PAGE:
A common BIM deletion polymorphism mediates intrinsic resistance and inferior responses to tyrosine kinase inhibitors in cancer

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From: Nature Medicine(Vol. 18, Issue 4)
Publisher: Nature Publishing Group
Document Type: Report
Length: 9,221 words
Lexile Measure: 1540L

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Tyrosine kinase inhibitors (TKIs) elicit high response rates among individuals with kinase-driven malignancies, including chronic myeloid leukemia (CML) and epidermal growth factor receptor-mutated non-small-cell lung cancer (EGFR NSCLC). However, the extent and duration of these responses are heterogeneous, suggesting the existence of genetic modifiers affecting an individual's response to TKIs. Using paired-end DNA sequencing, we discovered a common intronic deletion polymorphism in the gene encoding BCL2-like 11 (BIM). BIM is a pro-apoptotic member of the B-cell CLL/lymphoma 2 (BCL2) family of proteins, and its upregulation is required for TKIs to induce apoptosis in kinase-driven cancers. The polymorphism switched BIM splicing from exon 4 to exon 3, which resulted in expression of BIM isoforms lacking the pro-apoptotic BCL2-homology domain 3 (BH3). The polymorphism was sufficient to confer intrinsic TKI resistance in CML and EGFR NSCLC cell lines, but this resistance could be overcome with BH3-mimetic drugs. Notably, individuals with CML and EGFR NSCLC harboring the polymorphism experienced significantly inferior responses to TKIs than did individuals without the polymorphism (P = 0.02 for CML and P = 0.027 for EGFR NSCLC). Our results offer an explanation for the heterogeneity of TKI responses across individuals and suggest the possibility of personalizing therapy with BH3 mimetics to overcome BIM-polymorphism-associated TKI resistance.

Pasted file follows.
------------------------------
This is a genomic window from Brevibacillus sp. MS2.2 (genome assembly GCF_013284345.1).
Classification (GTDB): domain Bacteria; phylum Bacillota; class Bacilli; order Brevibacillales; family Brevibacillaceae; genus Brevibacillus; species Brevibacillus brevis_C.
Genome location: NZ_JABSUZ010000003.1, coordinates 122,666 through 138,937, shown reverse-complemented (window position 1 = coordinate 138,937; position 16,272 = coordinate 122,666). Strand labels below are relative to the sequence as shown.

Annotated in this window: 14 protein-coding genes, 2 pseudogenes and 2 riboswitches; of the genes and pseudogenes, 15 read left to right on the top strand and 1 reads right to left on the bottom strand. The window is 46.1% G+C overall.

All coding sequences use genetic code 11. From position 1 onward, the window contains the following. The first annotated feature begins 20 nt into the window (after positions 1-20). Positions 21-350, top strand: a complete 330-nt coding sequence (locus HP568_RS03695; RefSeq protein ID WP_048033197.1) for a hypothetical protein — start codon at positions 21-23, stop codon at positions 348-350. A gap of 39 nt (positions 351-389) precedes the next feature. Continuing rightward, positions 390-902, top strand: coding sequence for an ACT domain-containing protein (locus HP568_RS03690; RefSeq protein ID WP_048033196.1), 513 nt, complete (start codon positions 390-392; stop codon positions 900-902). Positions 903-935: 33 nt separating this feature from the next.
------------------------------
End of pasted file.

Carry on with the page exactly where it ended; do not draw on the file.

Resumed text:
The use of TKIs has elicited remarkable therapeutic responses in individuals presenting with a broad range of malignancies driven by oncogenic kinases (1). However, before the use of TKIs, such malignancies were regarded as highly chemoresistant, as exemplified by breakpoint cluster region (BCR)-c-abl oncogene 1, non-receptor tyrosine kinase (ABL1) kinase-driven CML and EGFR NSCLC (2), (3). After the advent of TKIs, treatment responses in both of these cancers typically approached 80% (refs. 4,5). These clinical observations emphasized the importance of classifying tumors according to their molecular drivers and at the same time stimulated the search for biomarkers that could identify the 20% of individuals at risk for primary or intrinsic TKI resistance, as well as guide therapy to overcome this resistance. In this respect, we note that although polymorphisms in genes regulating drug metabolism provide useful information to modify the dosing of therapeutic agents (6), few examples exist in the germline that predict response to targeted therapies.

Accordingly, we investigated whether polymorphisms affecting TKI sensitivity might account for the 20% of TKI-treated individuals with poor responses and whether these polymorphisms might be enriched among genes that are crucial in the apoptotic response to TKIs. One such candidate gene is BCL2L11 (also known as BIM), which encodes a BH3-only protein that is a BCL2 family member. The BH3-only proteins activate cell death by either opposing the prosurvival members of the BCL2 family (BCL2, BCL2-like 1 (BCL-XL, also known as BCL2L1), myeloid cell leukemia sequence 1 (MCL1) and BCL2-related protein A1 (BCL2A1)) or by binding to the pro-apoptotic BCL2 family members (BCL2-associated X protein (BAX) and BCL2-antagonist/killer 1 (BAK1)) and directly activating their pro-apoptotic functions7. Others have previously shown that several kinase-driven cancers, including CML and EGFR NSCLC, maintain a survival advantage by suppressing BIM...

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Gale Document Number: GALE|A287113130